B-1 bombers have dismal mission-capable rate

An Ellsworth B-1 bomber crew prepares to take off from its base in Qatar to strike targets in Syria following that country's use of chemical weapons against civilians. (U.S. Air Force photo by Master Sgt. Phil Speck)

WASHINGTON (KEVN) - The B-1 Lancer stand down because of issues with the bomber’s egress system is just part of the problem plaguing the aging jet.

See related story B-1 bombers at Ellsworth back in the air

In June, Air Force Magazine reported that the House Armed Services Committee questioned the Air Force on B-1 readiness. The HASC pointed to the fact that less than 10 of the 62-plane fleet was fully mission capable.

Combat operations, according to Air Force Global Strike Command, stressed the bomber fleet, increasing maintenance needs.

Concern over the bomber’s readiness was echoed by Sen. Mike Rounds during the July 31 Senate Armed Services Committee hearing on the nomination of Gen. John Hyten to the vice chairman of the Joint Chiefs of Staff.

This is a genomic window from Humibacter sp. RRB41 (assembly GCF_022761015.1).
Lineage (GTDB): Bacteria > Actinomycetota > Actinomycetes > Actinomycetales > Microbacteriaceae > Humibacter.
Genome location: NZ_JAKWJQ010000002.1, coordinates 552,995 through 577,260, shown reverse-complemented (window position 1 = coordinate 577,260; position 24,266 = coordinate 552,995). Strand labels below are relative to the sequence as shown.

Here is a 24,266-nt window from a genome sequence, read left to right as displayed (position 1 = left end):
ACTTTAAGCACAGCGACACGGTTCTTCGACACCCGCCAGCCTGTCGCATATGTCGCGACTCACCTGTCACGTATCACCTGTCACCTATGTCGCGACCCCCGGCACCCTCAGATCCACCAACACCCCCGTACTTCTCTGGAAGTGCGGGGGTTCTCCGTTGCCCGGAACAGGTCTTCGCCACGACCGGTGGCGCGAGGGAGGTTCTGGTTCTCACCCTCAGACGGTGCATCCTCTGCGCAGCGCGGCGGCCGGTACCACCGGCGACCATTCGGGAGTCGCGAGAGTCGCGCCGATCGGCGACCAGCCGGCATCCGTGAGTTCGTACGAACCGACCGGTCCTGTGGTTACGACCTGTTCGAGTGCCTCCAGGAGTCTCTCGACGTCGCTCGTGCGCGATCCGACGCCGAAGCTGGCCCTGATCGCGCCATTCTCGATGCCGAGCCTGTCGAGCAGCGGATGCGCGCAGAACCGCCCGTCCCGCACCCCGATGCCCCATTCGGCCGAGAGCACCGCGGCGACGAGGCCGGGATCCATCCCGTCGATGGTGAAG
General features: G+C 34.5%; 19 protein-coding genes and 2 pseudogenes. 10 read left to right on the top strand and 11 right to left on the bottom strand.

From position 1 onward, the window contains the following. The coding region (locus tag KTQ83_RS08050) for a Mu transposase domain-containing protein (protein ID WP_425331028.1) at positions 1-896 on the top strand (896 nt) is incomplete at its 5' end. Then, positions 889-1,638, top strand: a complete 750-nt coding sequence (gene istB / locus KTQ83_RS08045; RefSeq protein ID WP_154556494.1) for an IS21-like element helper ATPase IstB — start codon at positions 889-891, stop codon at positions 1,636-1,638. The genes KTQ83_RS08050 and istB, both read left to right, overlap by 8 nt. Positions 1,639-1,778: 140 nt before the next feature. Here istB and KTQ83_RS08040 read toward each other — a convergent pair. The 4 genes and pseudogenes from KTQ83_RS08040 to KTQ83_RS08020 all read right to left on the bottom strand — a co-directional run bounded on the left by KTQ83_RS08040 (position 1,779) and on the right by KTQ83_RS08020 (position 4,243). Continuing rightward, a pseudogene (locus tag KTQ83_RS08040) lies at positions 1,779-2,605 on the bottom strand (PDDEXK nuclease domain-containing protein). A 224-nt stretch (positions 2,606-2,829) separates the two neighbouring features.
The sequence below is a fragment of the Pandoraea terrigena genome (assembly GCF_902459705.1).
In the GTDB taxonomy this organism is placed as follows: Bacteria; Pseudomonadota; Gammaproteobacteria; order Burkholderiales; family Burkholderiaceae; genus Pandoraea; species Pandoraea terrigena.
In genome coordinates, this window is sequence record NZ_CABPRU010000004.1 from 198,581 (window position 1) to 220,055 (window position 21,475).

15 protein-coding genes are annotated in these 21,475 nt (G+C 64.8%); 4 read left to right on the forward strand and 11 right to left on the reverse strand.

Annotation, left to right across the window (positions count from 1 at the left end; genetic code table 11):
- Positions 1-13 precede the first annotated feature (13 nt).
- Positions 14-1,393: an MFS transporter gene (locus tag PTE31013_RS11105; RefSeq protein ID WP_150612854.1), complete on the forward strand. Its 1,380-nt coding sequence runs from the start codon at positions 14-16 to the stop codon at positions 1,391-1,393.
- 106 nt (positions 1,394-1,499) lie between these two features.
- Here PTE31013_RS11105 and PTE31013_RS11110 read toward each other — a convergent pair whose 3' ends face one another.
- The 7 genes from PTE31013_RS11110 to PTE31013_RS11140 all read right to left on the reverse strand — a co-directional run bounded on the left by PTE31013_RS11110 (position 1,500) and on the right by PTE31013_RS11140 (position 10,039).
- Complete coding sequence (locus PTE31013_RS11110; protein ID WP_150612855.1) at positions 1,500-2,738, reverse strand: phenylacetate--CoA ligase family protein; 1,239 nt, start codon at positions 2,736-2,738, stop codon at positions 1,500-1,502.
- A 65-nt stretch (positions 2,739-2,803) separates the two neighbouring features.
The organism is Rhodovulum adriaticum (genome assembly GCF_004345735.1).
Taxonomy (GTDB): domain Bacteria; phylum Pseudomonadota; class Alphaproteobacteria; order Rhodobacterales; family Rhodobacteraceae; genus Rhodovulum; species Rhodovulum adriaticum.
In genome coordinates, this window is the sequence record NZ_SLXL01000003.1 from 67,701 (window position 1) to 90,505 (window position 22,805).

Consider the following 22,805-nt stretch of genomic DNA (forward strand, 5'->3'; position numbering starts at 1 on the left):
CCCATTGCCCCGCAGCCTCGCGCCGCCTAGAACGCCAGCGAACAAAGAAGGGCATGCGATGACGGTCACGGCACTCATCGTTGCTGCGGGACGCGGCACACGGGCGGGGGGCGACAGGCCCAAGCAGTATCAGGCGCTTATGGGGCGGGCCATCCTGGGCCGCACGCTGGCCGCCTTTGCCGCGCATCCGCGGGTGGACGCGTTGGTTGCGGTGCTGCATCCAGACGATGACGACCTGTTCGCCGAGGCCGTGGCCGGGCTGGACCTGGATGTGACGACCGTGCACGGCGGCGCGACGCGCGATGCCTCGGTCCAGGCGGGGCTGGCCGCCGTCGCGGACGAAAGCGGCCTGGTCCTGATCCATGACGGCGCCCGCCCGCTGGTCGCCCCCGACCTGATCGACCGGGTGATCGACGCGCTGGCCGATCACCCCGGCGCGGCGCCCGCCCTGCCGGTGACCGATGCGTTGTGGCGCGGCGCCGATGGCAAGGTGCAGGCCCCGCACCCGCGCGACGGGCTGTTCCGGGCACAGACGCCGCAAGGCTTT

In the hearing, Rounds said that there isn’t enough discussion on the readiness of the U.S. Armed Forces today and what’s needed.

“Let me just give some examples,” Rounds said to Hyten. “We have B-1B bombers. This is the workhorse of the Air Force today. Right now, of all of our B-1 bombers we have six of them that are fully-mission capable; five split between Ellsworth Air Force Base and Dyess Air Force Base and one is a test aircraft. That’s the workhorse of the Air Force.”

“Many of the readiness problems date back to the first year of sequestration,” Hyten replied. “That’s when we impacted readiness across the board. That, combined with continuous at war capabilities for the last 18 years … you put those things together and it puts a huge stress on the force.”

“We saw issues in the B-1 because we were just beating the heck out of them; deploying them and deploying them,” Hyten continued. “So we had to pull back a little bit and get after fixing those issues.”

Hyten told the committee that the Air Force can fix the B-1 problems if there is stable funding.

The military is supposed to brief Congress by March 2020 on a plan to improve the B-1 bomber’s readiness.

The 30-year-old B-1 will ultimately be replaced by the new B-21 Raider. But that won’t happen until the mid-2020s and the B-1 isn’t expected to be fully retired until 2040.